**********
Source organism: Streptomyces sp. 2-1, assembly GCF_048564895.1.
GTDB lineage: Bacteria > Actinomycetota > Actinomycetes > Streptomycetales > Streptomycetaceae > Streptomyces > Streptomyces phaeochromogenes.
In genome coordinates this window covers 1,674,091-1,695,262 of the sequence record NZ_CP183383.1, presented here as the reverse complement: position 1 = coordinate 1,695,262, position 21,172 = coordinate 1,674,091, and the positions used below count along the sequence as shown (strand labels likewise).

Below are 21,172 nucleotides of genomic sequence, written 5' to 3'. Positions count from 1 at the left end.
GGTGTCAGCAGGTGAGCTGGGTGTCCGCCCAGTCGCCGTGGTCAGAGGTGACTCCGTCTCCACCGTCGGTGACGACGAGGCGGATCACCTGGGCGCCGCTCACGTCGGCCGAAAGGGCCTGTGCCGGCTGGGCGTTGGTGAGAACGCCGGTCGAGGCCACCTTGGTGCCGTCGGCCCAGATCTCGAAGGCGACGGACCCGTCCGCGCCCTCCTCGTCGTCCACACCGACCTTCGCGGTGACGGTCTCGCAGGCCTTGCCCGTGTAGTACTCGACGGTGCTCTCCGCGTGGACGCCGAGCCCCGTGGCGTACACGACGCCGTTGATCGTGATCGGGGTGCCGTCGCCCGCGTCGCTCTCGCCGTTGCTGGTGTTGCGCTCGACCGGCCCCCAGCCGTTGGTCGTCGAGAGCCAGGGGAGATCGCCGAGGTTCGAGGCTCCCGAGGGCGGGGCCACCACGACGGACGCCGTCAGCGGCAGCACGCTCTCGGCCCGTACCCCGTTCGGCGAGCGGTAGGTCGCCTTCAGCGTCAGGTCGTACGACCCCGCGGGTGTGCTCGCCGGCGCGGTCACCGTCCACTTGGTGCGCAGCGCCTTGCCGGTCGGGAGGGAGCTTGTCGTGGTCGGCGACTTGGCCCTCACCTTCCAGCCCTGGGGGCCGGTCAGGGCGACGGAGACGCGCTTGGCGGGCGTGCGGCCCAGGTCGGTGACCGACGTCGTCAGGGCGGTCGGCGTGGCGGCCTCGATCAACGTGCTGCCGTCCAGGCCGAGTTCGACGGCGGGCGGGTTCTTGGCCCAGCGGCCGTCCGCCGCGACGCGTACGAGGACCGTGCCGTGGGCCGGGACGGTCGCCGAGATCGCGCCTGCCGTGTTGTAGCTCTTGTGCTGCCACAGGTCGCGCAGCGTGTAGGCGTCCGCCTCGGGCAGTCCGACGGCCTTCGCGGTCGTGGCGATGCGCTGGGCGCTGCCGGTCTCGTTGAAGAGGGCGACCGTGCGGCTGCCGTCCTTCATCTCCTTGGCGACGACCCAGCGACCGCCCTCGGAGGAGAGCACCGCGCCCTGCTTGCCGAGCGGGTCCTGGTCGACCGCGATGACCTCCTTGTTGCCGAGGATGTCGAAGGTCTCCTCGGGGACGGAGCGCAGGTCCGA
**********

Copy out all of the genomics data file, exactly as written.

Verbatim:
Source organism: Streptomyces sp. 2-1, assembly GCF_048564895.1.
GTDB lineage: Bacteria > Actinomycetota > Actinomycetes > Streptomycetales > Streptomycetaceae > Streptomyces > Streptomyces phaeochromogenes.
In genome coordinates this window covers 1,674,091-1,695,262 of the sequence record NZ_CP183383.1, presented here as the reverse complement: position 1 = coordinate 1,695,262, position 21,172 = coordinate 1,674,091, and the positions used below count along the sequence as shown (strand labels likewise).

Below are 21,172 nucleotides of genomic sequence, written 5' to 3'. Positions count from 1 at the left end.
GGTGTCAGCAGGTGAGCTGGGTGTCCGCCCAGTCGCCGTGGTCAGAGGTGACTCCGTCTCCACCGTCGGTGACGACGAGGCGGATCACCTGGGCGCCGCTCACGTCGGCCGAAAGGGCCTGTGCCGGCTGGGCGTTGGTGAGAACGCCGGTCGAGGCCACCTTGGTGCCGTCGGCCCAGATCTCGAAGGCGACGGACCCGTCCGCGCCCTCCTCGTCGTCCACACCGACCTTCGCGGTGACGGTCTCGCAGGCCTTGCCCGTGTAGTACTCGACGGTGCTCTCCGCGTGGACGCCGAGCCCCGTGGCGTACACGACGCCGTTGATCGTGATCGGGGTGCCGTCGCCCGCGTCGCTCTCGCCGTTGCTGGTGTTGCGCTCGACCGGCCCCCAGCCGTTGGTCGTCGAGAGCCAGGGGAGATCGCCGAGGTTCGAGGCTCCCGAGGGCGGGGCCACCACGACGGACGCCGTCAGCGGCAGCACGCTCTCGGCCCGTACCCCGTTCGGCGAGCGGTAGGTCGCCTTCAGCGTCAGGTCGTACGACCCCGCGGGTGTGCTCGCCGGCGCGGTCACCGTCCACTTGGTGCGCAGCGCCTTGCCGGTCGGGAGGGAGCTTGTCGTGGTCGGCGACTTGGCCCTCACCTTCCAGCCCTGGGGGCCGGTCAGGGCGACGGAGACGCGCTTGGCGGGCGTGCGGCCCAGGTCGGTGACCGACGTCGTCAGGGCGGTCGGCGTGGCGGCCTCGATCAACGTGCTGCCGTCCAGGCCGAGTTCGACGGCGGGCGGGTTCTTGGCCCAGCGGCCGTCCGCCGCGACGCGTACGAGGACCGTGCCGTGGGCCGGGACGGTCGCCGAGATCGCGCCTGCCGTGTTGTAGCTCTTGTGCTGCCACAGGTCGCGCAGCGTGTAGGCGTCCGCCTCGGGCAGTCCGACGGCCTTCGCGGTCGTGGCGATGCGCTGGGCGCTGCCGGTCTCGTTGAAGAGGGCGACCGTGCGGCTGCCGTCCTTCATCTCCTTGGCGACGACCCAGCGACCGCCCTCGGAGGAGAGCACCGCGCCCTGCTTGCCGAGCGGGTCCTGGTCGACCGCGATGACCTCCTTGTTGCCGAGGATGTCGAAGGTCTCCTCGGGGACGGAGCGCAGGTCCGA